What Are The Benefits Of Lycopene?


Lycopene is derived from the tomato (Lycopersicon esculentum, in the nightshade family, Solanaceae), a perennial that produces during the warm season and reaches a height of 3 to 4 feet.

The tomato is native to western South America, and is currently grown and consumed worldwide.  Lycopene is the most powerful antioxidant of the carotenoids, pigments that determine the colour of fruits and vegetables eg red colour of tomato.

History Of Lycopene

Tomatoes were grown and harvested as early as 700 C.E. by the Aztecs and Incas. During the 16 century, the Spanish Conquistadors brought the tomato plant north to Central America and Mexico.

Europeans took tomato seeds back to Europe and the tomato became popular in the countries of Italy, Portugal, and Spain.

The tomato has been called many names including the “apple of paradise” by Germans, the “love apple” by the French, “golden apple” by Italian herbalist Mattioli, and even “unhealthy fruit” by the British who believed the tomato was poisonous because of its bright red colour and close relationship to the very toxic nightshade plant.

Early in the 19 century the tomato began being used in cooking and eventually became one of the most popular edible fruits.

Present Research

Lycopene is used externally as a common ingredient in sun blocks and anti-aging products.  It is also used internally as an antioxidant.

Studies have showed that external use of lycopene has the potential to protect against ultraviolet light skin damage and other antioxidant uses for the skin.

Lycopene is also being researched for a potential internal use as a skin protectant that could help prevent skin cancer and damage that causes skin aging.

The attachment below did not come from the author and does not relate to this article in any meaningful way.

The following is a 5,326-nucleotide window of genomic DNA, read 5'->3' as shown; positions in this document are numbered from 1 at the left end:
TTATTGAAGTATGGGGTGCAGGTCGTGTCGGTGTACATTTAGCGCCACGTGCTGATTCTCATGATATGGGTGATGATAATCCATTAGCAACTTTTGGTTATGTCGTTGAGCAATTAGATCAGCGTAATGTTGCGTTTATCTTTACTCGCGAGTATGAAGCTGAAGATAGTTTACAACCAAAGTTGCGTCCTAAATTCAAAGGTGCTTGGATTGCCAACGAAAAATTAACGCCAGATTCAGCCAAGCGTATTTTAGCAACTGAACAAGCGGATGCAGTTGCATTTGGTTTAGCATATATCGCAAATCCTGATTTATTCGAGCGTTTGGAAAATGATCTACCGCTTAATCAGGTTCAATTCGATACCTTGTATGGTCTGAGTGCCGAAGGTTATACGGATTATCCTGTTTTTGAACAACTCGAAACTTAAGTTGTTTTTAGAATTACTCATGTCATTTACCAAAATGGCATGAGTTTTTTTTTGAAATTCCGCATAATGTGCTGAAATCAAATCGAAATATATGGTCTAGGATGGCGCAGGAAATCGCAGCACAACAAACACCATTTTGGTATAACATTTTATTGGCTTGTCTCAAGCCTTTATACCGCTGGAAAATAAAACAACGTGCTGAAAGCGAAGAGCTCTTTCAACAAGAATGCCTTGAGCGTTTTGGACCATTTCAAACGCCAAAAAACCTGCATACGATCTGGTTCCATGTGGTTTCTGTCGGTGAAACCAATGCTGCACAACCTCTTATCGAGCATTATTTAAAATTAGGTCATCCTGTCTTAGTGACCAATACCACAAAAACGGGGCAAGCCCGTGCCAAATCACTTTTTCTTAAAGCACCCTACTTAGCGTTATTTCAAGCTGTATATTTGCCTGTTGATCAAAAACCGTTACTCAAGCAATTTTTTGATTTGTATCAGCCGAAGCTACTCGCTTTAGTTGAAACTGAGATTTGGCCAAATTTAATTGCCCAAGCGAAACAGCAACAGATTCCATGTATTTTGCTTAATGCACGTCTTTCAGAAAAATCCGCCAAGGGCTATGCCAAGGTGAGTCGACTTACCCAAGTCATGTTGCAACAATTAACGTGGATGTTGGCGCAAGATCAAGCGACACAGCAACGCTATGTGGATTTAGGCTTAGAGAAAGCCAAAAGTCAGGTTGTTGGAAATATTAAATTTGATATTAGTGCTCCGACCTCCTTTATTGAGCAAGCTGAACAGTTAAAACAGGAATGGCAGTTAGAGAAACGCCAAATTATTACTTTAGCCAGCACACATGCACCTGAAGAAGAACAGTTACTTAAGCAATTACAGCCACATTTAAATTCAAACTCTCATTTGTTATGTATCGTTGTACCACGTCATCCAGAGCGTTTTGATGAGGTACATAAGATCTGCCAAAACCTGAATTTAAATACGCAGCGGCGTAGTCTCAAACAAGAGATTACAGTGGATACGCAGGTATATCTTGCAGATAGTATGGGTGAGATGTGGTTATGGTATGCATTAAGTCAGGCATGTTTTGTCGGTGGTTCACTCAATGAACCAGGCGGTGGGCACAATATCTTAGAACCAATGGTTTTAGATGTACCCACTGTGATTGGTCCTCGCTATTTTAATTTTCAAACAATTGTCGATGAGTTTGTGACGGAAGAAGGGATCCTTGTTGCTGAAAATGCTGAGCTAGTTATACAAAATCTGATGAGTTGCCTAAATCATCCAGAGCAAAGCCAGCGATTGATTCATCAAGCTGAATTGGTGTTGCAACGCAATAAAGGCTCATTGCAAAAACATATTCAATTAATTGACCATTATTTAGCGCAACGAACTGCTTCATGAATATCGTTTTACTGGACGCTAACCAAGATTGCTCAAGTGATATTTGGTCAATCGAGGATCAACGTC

Ongoing research is being performed on lycopene and combinations of substances and vitamins including lycopene for the prevention of many types of cancer specifically prevention of cancers of the prostate, pancreas, stomach, breast, cervix and lung, and other potential antioxidant uses.

Other studies indicate lycopene has beneficial effects on the heart, including possible reduction in coronary heart disease and heart attack including cataracts and age-related macular degeneration.

Intervention studies have shown that lycopene-containing foods may reduce cholesterol levels and lipid peroxidation, factors implicated in the initiation of cardiovascular disease.

Lycopene may be the best free radical scavenger among carotenes – it is at least twice as effective an antioxidant as beta-carotene.

Unlike several of its carotenoid cousins, lycopene does not have pro-vitamin A activity so does not get converted to Vitamin A.  So its health benefits are due to the powerful antioxidant it contains.

In addition to protecting cells from free radical damage, lycopene may produce its beneficial effect by other means, such as improving the function of cell-to-cell junctions and some aspects of cell metabolism.

Being fat soluble, lycopene appears to be particularly effective in tissues with high fat and lipid content and significantly reduces the risk of cancer of the prostate, an organ very high in lipids.

The skin is a lipid-rich organ and will also benefit from high antioxidant activity of lycopene.  Lycopenes ability to regulate cell-to-cell junctions might provide an additional benefit of improving skin texture.